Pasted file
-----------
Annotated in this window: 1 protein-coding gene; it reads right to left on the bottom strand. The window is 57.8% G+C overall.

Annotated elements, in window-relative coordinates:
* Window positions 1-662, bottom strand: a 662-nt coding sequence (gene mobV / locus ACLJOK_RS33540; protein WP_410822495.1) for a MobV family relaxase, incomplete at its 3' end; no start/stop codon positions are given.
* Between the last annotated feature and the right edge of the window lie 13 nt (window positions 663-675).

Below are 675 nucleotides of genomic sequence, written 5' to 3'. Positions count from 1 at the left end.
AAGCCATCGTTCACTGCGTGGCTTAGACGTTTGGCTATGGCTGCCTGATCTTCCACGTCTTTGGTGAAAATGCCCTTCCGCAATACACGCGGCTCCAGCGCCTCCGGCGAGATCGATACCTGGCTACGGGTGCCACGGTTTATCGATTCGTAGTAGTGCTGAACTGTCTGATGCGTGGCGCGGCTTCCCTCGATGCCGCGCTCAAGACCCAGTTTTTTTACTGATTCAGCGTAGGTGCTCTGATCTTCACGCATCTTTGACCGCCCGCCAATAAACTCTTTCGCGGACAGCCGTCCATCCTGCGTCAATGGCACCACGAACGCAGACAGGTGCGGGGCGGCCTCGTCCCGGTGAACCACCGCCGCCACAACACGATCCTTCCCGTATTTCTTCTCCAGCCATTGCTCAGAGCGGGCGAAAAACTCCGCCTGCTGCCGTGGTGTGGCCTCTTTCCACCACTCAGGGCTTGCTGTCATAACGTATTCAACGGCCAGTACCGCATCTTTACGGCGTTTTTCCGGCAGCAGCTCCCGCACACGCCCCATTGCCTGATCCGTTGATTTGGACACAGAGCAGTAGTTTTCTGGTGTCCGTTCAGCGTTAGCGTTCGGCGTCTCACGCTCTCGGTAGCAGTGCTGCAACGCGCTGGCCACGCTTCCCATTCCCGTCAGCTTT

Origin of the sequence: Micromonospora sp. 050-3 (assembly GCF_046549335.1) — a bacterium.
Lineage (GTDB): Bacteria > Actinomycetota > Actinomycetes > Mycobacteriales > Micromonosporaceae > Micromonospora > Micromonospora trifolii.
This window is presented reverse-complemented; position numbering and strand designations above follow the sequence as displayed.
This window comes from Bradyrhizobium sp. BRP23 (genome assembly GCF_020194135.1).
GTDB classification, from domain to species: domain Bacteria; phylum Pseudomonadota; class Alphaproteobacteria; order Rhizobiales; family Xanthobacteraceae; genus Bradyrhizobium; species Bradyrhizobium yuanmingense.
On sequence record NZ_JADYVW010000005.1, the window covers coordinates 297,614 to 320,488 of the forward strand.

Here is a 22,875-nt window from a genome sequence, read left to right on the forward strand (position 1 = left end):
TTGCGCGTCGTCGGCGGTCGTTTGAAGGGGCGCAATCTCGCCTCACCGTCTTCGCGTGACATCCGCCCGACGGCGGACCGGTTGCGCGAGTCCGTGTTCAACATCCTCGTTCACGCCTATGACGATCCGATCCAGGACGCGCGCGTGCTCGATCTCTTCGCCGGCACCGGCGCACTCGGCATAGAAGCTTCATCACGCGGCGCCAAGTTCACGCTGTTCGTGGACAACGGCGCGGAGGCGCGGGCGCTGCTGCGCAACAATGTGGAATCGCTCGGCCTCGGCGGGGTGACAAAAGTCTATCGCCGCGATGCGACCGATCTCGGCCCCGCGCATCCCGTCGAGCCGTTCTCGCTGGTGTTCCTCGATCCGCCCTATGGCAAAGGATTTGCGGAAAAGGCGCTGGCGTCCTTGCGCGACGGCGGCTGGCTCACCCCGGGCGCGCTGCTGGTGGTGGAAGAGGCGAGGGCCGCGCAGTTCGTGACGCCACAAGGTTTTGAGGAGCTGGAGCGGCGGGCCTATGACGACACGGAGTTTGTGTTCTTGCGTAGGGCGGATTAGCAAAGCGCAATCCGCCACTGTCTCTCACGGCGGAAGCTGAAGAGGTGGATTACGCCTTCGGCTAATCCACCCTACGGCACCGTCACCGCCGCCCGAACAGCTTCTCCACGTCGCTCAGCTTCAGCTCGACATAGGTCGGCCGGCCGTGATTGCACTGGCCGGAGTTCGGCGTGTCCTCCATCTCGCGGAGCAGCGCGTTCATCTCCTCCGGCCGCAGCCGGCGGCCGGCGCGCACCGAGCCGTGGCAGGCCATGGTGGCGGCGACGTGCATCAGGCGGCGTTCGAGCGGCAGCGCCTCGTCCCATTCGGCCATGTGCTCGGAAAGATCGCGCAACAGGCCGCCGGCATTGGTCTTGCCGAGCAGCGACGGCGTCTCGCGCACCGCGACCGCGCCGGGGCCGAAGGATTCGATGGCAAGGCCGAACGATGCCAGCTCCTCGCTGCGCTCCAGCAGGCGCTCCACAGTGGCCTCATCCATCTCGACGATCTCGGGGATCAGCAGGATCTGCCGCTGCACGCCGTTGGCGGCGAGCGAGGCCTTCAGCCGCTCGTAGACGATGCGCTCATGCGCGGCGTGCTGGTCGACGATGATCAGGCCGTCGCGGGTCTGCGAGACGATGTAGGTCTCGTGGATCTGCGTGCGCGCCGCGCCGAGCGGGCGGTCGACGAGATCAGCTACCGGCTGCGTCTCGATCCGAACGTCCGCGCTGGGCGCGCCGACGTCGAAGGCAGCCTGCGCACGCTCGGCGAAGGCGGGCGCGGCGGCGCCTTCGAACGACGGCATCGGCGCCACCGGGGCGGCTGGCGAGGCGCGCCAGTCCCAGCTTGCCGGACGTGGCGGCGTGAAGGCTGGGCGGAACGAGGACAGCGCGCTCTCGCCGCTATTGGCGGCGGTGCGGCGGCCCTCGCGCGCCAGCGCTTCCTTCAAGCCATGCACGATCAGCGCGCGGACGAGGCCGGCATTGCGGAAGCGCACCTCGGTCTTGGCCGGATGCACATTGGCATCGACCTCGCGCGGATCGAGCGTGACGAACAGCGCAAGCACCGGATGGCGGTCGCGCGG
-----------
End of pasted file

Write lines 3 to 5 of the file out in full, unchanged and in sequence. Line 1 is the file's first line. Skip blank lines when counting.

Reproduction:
* Window positions 1-662, bottom strand: a 662-nt coding sequence (gene mobV / locus ACLJOK_RS33540; protein WP_410822495.1) for a MobV family relaxase, incomplete at its 3' end; no start/stop codon positions are given.
* Between the last annotated feature and the right edge of the window lie 13 nt (window positions 663-675).

Below are 675 nucleotides of genomic sequence, written 5' to 3'. Positions count from 1 at the left end.